How do you ‘disconnect’?
(yeah, I’m totally aware of the irony of asking about disconnection on social media, too!!)
Photo totally ripped from http://titaniumrunner.net/2011/09/disconnected/
Checking in before you check out. A guide to retirement villages.
Harvey Bay. Heaven’s Waiting Room.
Last call for drinks – a hospital food service attendant tells all
1950’s. When ‘Darkie’ was an observation, not a criticism.
Open hand or wooden spoon? Your guide to modern parenting.
Spoonning. What do you do with that awkward boner?
Twitter, because there’s bound to be someone out there who’s interested in your inane, boring thoughts.
‘Cool post’ and other lies you write on Facebook
‘Hide relationship status’ – Zukerberg’s gift to cheaters.
You look 34 seconds older in this selfie, compared to the last selfie
I’m interested in all the blogs that you haven’t written, but really want to.
I’ve had the luxury of recently spending some time in a relatively small country town. My brother-in-law and his family have been very kind to host my family and I for a few days in their gorgeous home overlooking a country vista. The children have loved spending their days playing with the dog, roughing up the chooks, collecting eggs and getting water-logged in the pool!
My hosts have lived in this area for quite some years, and, by all accounts, know and are known by many in town.
The massive proliferation of social media has seen the globalisation of community, which essentially makes me think about the nature of ‘self’. The Onion satirises the perfect ‘facebook’ family, and it can be easy to get slightly envious of seeing others ‘picture perfect’ lives on social media.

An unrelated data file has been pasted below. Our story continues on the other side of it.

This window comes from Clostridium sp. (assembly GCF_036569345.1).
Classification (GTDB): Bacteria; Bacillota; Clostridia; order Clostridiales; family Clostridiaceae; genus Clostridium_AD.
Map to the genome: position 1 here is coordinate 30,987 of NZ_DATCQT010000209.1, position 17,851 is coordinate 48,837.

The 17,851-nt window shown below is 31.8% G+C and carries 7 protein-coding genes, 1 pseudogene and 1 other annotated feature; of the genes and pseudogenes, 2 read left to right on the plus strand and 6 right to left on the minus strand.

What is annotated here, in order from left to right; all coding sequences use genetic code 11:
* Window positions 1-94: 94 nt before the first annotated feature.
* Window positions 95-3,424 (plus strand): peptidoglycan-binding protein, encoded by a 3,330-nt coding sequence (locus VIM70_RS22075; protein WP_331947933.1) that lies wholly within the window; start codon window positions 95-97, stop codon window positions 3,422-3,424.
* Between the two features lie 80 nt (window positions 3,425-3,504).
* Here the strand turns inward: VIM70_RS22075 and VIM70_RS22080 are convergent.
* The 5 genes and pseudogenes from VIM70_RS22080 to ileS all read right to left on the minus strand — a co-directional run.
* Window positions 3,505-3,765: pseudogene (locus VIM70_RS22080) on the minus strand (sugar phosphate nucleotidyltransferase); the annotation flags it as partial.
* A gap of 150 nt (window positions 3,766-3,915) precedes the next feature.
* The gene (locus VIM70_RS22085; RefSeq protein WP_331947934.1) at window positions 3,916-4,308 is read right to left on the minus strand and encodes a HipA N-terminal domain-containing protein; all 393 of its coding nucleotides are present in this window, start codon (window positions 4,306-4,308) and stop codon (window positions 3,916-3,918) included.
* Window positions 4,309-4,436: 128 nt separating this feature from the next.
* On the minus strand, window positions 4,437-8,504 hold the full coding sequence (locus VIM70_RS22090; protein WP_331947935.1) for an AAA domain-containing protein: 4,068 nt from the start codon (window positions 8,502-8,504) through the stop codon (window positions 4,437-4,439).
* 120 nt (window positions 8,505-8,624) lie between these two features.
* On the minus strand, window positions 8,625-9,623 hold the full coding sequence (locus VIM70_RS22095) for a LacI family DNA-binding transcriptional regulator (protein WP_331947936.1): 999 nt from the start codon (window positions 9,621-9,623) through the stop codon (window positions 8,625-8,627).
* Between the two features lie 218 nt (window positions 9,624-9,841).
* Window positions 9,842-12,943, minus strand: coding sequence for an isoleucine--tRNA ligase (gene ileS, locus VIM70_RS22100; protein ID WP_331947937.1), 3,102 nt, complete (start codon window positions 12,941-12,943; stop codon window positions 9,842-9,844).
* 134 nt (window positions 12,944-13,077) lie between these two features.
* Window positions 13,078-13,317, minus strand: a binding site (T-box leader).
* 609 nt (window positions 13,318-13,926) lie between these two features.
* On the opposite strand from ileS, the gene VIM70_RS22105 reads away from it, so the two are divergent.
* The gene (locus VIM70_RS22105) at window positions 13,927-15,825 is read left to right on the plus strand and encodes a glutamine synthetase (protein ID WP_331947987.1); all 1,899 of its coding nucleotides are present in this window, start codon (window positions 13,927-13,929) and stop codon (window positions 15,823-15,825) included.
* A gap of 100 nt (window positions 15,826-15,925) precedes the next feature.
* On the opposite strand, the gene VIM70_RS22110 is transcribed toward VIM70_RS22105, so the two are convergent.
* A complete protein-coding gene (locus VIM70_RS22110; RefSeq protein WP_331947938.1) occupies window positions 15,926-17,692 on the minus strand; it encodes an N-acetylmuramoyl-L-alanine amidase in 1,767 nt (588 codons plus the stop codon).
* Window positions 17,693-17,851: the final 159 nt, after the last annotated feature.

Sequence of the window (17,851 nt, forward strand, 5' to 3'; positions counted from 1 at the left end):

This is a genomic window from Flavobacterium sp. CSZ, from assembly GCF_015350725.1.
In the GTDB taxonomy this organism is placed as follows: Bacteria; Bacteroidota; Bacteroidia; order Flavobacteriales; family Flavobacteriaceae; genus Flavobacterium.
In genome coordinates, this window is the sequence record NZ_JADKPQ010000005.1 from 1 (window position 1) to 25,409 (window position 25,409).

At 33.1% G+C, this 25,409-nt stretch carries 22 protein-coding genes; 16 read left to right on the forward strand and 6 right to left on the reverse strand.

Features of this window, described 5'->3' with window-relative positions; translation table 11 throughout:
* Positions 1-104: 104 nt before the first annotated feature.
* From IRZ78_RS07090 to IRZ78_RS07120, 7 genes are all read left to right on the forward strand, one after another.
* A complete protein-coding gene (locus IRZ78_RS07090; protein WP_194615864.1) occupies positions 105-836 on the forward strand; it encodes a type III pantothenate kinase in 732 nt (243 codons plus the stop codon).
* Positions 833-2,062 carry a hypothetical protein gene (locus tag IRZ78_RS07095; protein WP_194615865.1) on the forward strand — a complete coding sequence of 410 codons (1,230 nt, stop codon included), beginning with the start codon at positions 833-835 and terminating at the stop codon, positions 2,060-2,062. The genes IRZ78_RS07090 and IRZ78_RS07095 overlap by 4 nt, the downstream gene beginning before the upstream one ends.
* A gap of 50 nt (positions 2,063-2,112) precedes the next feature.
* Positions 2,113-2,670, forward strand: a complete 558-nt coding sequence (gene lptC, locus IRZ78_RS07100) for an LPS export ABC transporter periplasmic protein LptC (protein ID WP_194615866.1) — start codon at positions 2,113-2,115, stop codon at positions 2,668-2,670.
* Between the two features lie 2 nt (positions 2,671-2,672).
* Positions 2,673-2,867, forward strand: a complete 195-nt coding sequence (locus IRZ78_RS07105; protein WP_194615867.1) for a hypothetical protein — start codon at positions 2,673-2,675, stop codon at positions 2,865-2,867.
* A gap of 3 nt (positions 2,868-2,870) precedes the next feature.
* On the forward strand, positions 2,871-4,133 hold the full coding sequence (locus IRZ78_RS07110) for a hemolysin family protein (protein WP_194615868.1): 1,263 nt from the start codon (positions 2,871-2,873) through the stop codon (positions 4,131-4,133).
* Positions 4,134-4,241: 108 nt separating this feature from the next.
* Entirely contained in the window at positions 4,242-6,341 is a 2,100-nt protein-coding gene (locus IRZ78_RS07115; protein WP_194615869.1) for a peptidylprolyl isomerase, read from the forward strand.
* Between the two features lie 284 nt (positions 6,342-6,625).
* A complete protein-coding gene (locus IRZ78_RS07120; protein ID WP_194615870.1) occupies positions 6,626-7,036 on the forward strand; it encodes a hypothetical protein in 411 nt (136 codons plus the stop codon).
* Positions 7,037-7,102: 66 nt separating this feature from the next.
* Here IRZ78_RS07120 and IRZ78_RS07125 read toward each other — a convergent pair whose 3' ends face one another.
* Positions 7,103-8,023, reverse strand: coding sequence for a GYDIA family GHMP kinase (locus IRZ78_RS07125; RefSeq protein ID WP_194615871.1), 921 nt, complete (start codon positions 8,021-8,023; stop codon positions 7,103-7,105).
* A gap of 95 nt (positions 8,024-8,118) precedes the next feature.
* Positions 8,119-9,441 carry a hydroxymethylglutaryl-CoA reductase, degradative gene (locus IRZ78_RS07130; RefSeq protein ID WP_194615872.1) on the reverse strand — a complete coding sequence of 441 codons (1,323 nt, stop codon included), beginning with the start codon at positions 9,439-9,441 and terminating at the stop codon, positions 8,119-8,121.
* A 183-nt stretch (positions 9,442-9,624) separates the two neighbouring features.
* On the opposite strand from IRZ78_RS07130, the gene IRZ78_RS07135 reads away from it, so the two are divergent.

I don’t think it is uncommon for an individual to have difference ‘personalities’ on social media. For me, I’m on Facebook, Instagram as well as this blog. On each of these, I’m slightly different. My instagram is stacked with photos of my beautiful children, things I love and things I’ve drunk. My facebook jots random thoughts and chronicles random Friday night happenings. My blog is where I put to words some of my deeper musings in life. I am the same, but slightly different.
I suspect it could be quite easy for one to either project a completely different ‘self’ online, or even fabricate their existence all together on social medial.
Getting back to this country town, I was amazed to see how close my brother-in-laws social circles were. He played football with guys he worked with, traded with, drunk with. The wives met together, chatted together, met at the school together. I compare this to my life in the city. I work in town. My church friends will rarely come across my social friends. My work colleagues will never come across either of those circles.
Essentially, I could be the same or completely different in these different circles, without any major ramifications or affect on each other, due to the geographical and social distance between the groups. This is compared to my brother-in-law, who’s circles are all very closely linked. If you have a bad reputation in one circle, it’s going to very quickly flow into all other circles, due to the close geographical proximity.
What I’m interested in knowing is if people find their ‘selves’ more congruent when their circles or communities are more closely linked geographically.
Tell me – do you differ (or not differ) in your projection of ‘self’, depending on the community you are in?